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From the Mouth to the Source: A Workshop Presentation of Andrew Saito’s El Río

  • Brava's Cabaret 2773 24th Street San Francisco, CA 94110 USA (map)

So Soul San Francisco: Black Art Salon Series presents

From the Mouth to the Source:
A Workshop Presentation of Andrew Saito’s El Río 

Brava’s Cabaret

Brava, Black Art Salon 2019, social square v2.jpg

Black Artists Contemporary Cultural Experience presents a workshop reading of Andrew Saito's new play El RíoEl Río skirts the border between Mexico and the United States, telling the tale of Francisca Warrior, a Black-Seminole veteran of the Gulf War, and her quest to honor her daughter’s memory while trying to save the life of another’s. El Río gives voice to the land as well as the denizens caught in between. 

Featuring a stellar cast that includes:
Kehinde Koyejo as Francisca
Perla Barraza as Rosario
Marcelo J. Pereira as Reynaldo
Karina Gutierrez as El Rio & all other roles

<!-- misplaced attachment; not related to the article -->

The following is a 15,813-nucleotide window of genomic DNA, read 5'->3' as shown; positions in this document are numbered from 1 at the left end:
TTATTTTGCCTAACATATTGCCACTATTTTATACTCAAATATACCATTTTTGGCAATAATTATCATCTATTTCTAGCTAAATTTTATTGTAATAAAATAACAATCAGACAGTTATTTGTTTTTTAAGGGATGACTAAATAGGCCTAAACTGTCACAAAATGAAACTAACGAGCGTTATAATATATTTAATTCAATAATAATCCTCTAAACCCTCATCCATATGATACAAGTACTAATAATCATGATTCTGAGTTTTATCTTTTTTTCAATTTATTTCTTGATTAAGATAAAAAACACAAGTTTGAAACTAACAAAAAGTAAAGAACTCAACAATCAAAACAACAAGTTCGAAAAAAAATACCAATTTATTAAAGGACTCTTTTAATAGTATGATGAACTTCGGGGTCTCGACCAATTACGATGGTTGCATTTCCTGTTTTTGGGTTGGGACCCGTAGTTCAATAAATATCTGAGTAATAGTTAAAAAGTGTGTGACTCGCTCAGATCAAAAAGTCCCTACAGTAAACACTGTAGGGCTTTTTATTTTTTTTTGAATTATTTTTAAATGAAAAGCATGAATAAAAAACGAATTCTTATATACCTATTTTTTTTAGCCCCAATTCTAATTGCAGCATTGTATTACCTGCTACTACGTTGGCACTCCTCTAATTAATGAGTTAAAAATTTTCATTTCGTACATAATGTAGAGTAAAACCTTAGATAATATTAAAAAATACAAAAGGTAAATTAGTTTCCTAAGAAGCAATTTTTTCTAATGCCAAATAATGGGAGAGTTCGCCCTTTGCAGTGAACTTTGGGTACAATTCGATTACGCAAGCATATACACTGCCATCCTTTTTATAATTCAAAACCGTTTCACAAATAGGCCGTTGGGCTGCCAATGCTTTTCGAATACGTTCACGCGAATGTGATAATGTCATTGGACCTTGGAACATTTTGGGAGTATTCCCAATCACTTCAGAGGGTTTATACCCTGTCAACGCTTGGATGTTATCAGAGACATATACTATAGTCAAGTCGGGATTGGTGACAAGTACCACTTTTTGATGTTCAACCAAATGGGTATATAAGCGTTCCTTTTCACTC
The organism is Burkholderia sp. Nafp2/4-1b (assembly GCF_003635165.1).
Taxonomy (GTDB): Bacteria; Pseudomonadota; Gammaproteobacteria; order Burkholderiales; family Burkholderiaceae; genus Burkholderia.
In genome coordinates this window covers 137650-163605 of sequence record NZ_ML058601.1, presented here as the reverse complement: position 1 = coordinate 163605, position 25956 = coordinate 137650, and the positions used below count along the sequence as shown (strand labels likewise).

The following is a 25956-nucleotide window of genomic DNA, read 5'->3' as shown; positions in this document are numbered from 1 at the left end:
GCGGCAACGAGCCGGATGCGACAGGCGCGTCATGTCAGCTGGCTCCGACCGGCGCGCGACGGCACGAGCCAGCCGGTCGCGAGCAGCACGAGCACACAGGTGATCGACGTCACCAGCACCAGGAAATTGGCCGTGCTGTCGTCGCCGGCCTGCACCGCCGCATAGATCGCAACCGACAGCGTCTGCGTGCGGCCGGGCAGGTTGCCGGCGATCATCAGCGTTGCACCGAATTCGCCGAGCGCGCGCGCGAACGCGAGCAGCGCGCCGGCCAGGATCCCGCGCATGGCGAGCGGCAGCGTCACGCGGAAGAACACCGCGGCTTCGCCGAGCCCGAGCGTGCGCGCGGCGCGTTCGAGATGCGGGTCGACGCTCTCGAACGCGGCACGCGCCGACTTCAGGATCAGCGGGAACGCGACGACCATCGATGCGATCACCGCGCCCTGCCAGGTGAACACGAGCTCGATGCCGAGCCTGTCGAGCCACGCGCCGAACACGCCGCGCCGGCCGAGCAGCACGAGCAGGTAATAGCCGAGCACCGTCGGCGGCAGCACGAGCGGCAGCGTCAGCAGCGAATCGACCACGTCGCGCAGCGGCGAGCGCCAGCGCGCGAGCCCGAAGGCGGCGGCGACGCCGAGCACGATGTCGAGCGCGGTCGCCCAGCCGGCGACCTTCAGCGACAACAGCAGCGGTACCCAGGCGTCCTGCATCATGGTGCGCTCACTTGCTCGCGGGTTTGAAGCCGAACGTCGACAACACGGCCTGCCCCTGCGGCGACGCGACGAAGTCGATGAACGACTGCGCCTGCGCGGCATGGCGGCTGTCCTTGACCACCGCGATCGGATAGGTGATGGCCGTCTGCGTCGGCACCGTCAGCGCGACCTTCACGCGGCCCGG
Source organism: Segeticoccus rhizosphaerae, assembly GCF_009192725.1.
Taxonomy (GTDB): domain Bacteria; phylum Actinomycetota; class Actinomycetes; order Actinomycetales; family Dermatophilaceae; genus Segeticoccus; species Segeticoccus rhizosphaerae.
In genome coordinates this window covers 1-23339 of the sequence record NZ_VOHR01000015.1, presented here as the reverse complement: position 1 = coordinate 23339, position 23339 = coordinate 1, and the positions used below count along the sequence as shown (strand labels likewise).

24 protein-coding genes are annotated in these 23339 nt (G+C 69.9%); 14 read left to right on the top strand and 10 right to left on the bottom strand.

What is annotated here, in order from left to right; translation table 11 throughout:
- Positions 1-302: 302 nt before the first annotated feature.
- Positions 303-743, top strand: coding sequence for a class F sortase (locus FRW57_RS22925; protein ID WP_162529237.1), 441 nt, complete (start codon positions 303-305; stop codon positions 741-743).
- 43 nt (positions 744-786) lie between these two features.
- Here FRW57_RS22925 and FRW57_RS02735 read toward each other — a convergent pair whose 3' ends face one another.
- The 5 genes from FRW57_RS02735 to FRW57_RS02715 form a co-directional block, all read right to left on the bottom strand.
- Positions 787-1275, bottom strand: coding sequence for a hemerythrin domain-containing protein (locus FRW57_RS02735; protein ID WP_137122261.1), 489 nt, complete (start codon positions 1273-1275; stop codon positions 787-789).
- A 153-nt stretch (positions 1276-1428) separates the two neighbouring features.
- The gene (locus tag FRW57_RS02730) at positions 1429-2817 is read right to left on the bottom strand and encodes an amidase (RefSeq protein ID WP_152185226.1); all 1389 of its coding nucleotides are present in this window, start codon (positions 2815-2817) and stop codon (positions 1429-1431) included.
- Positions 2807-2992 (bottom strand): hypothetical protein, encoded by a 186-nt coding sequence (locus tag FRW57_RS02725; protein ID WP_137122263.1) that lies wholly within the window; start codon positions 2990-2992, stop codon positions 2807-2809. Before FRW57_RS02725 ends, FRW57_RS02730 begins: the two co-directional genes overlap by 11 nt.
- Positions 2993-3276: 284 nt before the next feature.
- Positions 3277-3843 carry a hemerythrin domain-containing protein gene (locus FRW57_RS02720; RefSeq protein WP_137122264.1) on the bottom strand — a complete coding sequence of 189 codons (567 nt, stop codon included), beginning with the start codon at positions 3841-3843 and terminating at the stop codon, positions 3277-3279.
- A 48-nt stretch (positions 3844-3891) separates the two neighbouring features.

$10 - $25 sliding scale
No one turned away for lack of funds (subject to availability).

Thu, Jun 20, 7pm – BACCE presents High Crimes & Miscreants 

Please also join us in September 2019 when Brava and BACCE present the theatrical world premiere of Andrew Saito’s El Río on our Second Stage. Tickets go on sale in August!

Black Artists Contemporary Cultural Experience (BACCE) commemorates, celebrates and cultivates the phenomenal Black Art scene with So Soul San Francisco: Black Art Salons. Every third Thursday, BACCE takes over Brava's Cabaret to unleash Black Art in a series of salons that include performance, food, music and conversation. We invite the community to enjoy and share the tremendous artistic output of some of the Bay Area’s most exciting and dynamic performing artists

El Río offers the first opportunity for BACCE to work with artist Andrew Saito, an established Bay Area playwright who has studied, worked and lived in Mexico, Guatemala, Peru and most recently on Papua New Guinea, where he was a Fulbright Scholar in Creative Writing. Andrew holds an MFA from the Iowa Playwrights Workshop, where he received an Iowa Arts Fellowship, as well as a Stanley Award to conduct research for a play about the period Langston Hughes spent living in Mexico, a Kenneth J. Cmiel Human Rights grant to teach playwriting in Mayan communities Guatemala, and the Richard Maibaum Dramatic Writing Award for his script Dance of Pawns, about the internment of Japanese Peruvians in Texas during World War II. He has collaborated with numerous theatre companies and received grants from prestigious local and national funders. 

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